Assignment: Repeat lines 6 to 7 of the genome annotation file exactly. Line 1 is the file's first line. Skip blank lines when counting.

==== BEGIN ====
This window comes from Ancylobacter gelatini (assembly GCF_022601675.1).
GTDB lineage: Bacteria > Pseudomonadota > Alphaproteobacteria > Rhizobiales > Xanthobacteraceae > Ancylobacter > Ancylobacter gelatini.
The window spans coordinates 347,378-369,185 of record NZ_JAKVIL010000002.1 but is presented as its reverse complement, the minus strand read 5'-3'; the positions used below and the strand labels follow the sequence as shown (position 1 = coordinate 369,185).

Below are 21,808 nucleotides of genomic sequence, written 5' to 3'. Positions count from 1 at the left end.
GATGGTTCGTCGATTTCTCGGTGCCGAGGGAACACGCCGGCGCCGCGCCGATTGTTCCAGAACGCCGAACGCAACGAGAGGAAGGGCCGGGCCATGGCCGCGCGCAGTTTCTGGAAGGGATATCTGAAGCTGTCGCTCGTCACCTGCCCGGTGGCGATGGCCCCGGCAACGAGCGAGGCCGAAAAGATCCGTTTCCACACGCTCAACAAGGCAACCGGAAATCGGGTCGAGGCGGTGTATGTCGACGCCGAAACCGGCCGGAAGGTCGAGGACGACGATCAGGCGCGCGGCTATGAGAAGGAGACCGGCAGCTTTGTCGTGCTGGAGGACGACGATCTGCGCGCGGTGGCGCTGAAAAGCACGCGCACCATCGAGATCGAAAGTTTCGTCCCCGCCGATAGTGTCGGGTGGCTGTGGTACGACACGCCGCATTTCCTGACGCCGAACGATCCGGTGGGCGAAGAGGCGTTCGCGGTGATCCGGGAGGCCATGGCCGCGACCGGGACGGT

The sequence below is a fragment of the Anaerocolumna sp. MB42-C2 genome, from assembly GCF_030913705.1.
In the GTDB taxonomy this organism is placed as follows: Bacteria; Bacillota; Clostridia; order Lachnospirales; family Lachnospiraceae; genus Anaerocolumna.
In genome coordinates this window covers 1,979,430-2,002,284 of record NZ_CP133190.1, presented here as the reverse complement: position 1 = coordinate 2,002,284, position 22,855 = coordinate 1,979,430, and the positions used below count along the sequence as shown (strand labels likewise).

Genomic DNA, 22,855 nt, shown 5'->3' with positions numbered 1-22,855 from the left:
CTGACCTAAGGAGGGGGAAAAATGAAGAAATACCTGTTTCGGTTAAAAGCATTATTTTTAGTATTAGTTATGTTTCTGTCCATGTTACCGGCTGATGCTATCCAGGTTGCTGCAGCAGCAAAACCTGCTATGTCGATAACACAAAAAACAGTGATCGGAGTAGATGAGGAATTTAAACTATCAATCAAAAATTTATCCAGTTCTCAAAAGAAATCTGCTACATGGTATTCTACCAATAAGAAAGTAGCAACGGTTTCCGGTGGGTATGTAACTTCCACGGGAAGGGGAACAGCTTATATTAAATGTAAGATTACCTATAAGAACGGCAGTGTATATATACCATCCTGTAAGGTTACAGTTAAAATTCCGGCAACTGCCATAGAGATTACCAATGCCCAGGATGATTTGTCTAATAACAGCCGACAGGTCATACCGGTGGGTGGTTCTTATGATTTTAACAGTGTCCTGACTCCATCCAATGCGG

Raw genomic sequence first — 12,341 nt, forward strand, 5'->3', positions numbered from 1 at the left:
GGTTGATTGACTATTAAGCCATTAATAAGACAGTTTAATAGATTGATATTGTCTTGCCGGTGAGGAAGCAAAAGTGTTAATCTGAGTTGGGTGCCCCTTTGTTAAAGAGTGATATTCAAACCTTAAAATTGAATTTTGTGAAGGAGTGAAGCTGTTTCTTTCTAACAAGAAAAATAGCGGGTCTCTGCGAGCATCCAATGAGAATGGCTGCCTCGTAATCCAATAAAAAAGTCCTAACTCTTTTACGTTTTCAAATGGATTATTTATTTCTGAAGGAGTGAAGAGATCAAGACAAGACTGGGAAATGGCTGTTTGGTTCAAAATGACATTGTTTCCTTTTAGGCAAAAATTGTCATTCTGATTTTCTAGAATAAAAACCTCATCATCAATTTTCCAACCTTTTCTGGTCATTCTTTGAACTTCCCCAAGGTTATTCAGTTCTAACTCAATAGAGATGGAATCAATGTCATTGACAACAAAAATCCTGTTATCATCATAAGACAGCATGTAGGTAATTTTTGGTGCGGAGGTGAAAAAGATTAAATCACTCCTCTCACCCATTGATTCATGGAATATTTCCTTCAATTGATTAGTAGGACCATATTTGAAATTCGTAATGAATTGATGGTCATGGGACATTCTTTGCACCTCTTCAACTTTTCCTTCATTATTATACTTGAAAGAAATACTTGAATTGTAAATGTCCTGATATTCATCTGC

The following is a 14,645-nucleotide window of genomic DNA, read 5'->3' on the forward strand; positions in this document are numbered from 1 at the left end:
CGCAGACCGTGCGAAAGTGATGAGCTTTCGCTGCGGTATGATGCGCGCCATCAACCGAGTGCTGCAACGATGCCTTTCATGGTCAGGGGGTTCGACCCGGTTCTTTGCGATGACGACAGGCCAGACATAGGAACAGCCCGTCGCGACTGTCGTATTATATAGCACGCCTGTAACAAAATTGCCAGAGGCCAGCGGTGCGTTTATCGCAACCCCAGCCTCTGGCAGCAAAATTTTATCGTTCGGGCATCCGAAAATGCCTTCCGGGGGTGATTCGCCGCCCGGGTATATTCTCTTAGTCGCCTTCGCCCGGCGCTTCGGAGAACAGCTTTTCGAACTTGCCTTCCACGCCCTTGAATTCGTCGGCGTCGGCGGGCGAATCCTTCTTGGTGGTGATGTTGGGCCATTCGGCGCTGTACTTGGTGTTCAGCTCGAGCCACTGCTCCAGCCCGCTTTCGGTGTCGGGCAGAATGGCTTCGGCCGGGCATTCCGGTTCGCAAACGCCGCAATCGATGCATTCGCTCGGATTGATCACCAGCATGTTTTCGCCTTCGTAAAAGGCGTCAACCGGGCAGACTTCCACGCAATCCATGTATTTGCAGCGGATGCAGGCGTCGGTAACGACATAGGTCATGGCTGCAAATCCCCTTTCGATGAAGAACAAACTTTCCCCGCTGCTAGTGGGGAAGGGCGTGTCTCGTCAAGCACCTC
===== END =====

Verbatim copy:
The sequence below is a fragment of the Anaerocolumna sp. MB42-C2 genome, from assembly GCF_030913705.1.
In the GTDB taxonomy this organism is placed as follows: Bacteria; Bacillota; Clostridia; order Lachnospirales; family Lachnospiraceae; genus Anaerocolumna.